Every fiction writer knows the legend. “The Call.” The best day of your life. The day an agent finally pulls your golden query from the depths of the slush pile and says, “You, sir, are as brilliant as you think you are.”
Or something like that.
Well, on Monday, April 25, 2016, it happened to me. And let me tell you—it was awful.
Now, forget for a minute that I hate talking on the phone and that my ringtone alone makes me nervous. This call was one during which I was extra terrified of making a misstep, accidentally saying something so egregious the agent would rescind on the spot.
If you’re a stronger gal than me (which is likely), you might be able to take something like this in stride. After a lifetime of people telling you to get used to rejection if you’re going to be a writer, and then months (maybe years) of rejection and/or radio silence…
A wonderful agent contacts you and lavishes praise on you and your work!
It’s like waking up from a familiar dream in a parallel universe. All of a sudden, after nothing but *crickets* for so long, I was suddenly smack dab in the middle of this world that I did not know how to navigate. And I was petrified of screwing up.
Publishing etiquette (something I know very little about) dictates you tell the offering agent you need a week or two to consider. This is normal, I know this, but I still felt like a brat for not immediately jumping on the “Yes, oh my gosh, thank you, yes!” train.
And then you must notify any agents who may still be in the process of considering your manuscript that you’ve received an offer. (I only know this, too, from extensive googling.)
So I sent the required emails, after some stressful email writing—it’s pretty difficult to find a template for that kind of letter. But I did finally find one.
And then I waited. Again, publishing etiquette (thanks, Google) requires you give those agents 2 weeks to decide, with an unequivocal deadline.
(Unfortunately, I’d read in an untrustworthy source that you should only take 1 week, causing me to shoot myself in the foot and hurry this stressful process by a whole week. Don’t do that. Take 2 weeks at least!)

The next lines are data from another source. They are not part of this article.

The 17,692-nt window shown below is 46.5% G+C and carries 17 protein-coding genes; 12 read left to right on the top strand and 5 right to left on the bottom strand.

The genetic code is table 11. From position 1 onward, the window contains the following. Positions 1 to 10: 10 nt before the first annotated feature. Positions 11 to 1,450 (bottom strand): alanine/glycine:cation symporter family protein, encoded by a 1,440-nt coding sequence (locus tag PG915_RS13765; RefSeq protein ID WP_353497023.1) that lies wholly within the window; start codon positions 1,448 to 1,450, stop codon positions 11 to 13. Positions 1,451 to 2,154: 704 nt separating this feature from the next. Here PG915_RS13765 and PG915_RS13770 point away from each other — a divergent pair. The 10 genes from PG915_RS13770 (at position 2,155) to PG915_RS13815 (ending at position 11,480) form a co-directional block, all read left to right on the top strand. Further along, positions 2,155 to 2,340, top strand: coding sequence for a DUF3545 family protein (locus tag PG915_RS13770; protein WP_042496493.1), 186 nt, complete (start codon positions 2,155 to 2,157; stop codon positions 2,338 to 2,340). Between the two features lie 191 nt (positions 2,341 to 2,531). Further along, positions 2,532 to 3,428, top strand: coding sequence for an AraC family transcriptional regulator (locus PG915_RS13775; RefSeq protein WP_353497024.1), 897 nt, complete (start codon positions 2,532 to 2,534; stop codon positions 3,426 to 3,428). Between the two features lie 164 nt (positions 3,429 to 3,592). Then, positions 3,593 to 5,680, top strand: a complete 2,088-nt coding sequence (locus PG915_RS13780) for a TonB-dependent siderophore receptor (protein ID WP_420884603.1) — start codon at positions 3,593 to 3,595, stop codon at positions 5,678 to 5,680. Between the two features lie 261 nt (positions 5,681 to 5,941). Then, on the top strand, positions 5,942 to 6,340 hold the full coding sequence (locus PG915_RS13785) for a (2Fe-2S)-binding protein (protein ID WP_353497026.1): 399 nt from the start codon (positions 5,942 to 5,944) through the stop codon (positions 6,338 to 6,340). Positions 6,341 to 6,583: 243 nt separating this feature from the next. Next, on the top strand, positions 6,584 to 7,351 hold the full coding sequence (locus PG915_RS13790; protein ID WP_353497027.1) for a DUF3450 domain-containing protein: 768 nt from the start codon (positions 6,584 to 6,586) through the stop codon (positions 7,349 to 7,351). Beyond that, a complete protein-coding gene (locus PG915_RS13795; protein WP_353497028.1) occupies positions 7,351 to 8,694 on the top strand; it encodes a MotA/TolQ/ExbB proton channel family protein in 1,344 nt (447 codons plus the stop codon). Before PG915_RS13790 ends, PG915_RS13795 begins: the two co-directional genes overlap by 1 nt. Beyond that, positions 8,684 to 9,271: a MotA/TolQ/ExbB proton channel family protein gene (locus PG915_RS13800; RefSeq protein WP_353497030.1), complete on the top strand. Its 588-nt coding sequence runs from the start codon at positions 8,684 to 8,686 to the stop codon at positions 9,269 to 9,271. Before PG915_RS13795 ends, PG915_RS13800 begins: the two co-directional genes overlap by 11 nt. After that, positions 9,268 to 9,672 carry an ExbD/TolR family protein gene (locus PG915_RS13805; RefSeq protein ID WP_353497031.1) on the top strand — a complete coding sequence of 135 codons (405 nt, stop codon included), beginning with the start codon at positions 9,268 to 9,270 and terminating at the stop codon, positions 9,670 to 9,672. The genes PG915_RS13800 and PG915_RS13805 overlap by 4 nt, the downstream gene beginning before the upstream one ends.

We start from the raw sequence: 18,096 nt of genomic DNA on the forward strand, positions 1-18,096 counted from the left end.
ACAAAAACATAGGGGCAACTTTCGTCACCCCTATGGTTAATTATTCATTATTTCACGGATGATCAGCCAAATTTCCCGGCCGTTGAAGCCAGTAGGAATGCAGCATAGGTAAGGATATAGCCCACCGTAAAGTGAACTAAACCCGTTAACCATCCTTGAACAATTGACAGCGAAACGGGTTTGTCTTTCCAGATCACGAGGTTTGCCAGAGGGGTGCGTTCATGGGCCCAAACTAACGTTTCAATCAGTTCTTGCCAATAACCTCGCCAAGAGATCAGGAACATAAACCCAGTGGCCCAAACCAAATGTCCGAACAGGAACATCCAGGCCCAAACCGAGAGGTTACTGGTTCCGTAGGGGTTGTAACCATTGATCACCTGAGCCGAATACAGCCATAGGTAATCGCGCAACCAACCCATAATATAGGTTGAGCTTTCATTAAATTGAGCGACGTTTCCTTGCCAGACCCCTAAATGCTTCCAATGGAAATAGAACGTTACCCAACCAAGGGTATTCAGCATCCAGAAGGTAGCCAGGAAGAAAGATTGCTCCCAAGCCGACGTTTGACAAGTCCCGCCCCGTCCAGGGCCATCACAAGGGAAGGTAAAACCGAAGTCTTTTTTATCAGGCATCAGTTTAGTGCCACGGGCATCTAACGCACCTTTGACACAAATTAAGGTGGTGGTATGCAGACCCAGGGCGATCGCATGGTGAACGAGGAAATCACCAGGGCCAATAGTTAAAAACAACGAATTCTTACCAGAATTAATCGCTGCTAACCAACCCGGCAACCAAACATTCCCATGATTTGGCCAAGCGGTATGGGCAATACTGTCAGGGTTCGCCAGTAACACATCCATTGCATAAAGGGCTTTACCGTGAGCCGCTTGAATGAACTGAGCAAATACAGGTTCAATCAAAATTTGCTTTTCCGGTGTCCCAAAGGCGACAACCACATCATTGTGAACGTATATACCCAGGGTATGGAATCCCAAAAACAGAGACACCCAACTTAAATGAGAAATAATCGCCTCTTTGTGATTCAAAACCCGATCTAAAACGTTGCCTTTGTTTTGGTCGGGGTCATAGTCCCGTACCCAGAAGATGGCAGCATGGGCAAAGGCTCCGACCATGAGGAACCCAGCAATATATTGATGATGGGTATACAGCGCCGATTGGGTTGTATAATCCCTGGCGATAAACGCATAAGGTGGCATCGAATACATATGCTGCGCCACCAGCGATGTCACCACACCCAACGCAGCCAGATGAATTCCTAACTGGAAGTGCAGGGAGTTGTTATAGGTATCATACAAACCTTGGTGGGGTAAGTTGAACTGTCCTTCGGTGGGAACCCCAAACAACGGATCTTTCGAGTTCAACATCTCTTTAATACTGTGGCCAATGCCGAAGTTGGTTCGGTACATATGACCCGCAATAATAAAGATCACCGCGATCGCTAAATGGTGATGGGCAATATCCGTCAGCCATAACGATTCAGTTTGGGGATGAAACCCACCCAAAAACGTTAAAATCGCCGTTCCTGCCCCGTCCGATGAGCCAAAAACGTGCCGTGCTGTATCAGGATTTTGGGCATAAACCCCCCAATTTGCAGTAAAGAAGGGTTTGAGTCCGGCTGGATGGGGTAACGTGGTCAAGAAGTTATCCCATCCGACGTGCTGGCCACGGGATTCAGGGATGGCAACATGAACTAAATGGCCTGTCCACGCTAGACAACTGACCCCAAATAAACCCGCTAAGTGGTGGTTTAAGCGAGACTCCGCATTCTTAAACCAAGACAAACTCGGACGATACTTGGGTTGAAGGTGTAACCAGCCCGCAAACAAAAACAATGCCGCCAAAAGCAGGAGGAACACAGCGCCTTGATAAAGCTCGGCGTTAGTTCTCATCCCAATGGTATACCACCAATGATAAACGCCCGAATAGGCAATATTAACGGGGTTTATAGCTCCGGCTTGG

Regardless, the end result may still be like mine: I spent a week inside my head second-guessing everything.
What if I don’t even want an agent? What if my readers, who are used to my fast self-publishing timeline, grow bored with waiting for a traditionally published book? What if the agent’s great but hates my revisions? What if the agent hates what I write next? What if I never write a good book again? What if she can’t sell this book? What if she does sell it but it sells so badly the publisher puts me on some sort of publishing black list that means I’ll never publish again and people point and laugh when they see me on the street so I have to become a hermit and only eat delivery?
And then that deadline day came about. And I got a call.
Having one agent make an offer kicked my anxiety into high gear. Having two offers tossed my feeble coping abilities out the window.
After years of all writing instruction including a chapter on “get used to rejection,” you’re suddenly thrown to the other side of the desk with zero instruction on how to do it. I felt like I had to fire someone, despite not having a working relationship with anyone yet! I mean, it’s ingrained in my brain, how to gracefully accept rejection. Rejection—I eat it for breakfast. But how to be the rejecter?
Luckily I have a really sensible mom who made me make a pro/con list, and with that, my choice was clear. But that meant having another really difficult conversation—again, there’s no template out there for this.
I’m not going to lie to you. I cried. I actually cried about having to turn an agent down. I mean, she was the one who saved me from a slow death in the slush pile! After I told her, she was totally understanding and supportive of my future career. And I was in tears.
I guess now’s the time to tell you there’s no moral to this story. I mean, I did end up with a great agent. But the process was nothing like I’d imagined.
And I guess what surprised me most is that up until this point, I always thought, “You’ll feel like a real author when ______.” But the end point always changed: When you finish a book. When you snag a prestigious review. When you start querying. When you get some manuscript requests. When you get an agent.
But every time I’ve reached a milestone—including receiving agent interest—I still feel like I’m line-dancing in a big group and I’m one beat behind everybody else and I only vaguely know the steps.
I still feel like a poser, agent or not. Does that feeling ever go away?
I don’t know. All I can say is if you’re a quiet, timid writer like me, beware “The Call.” Useful tip: Chocolate helps nerves.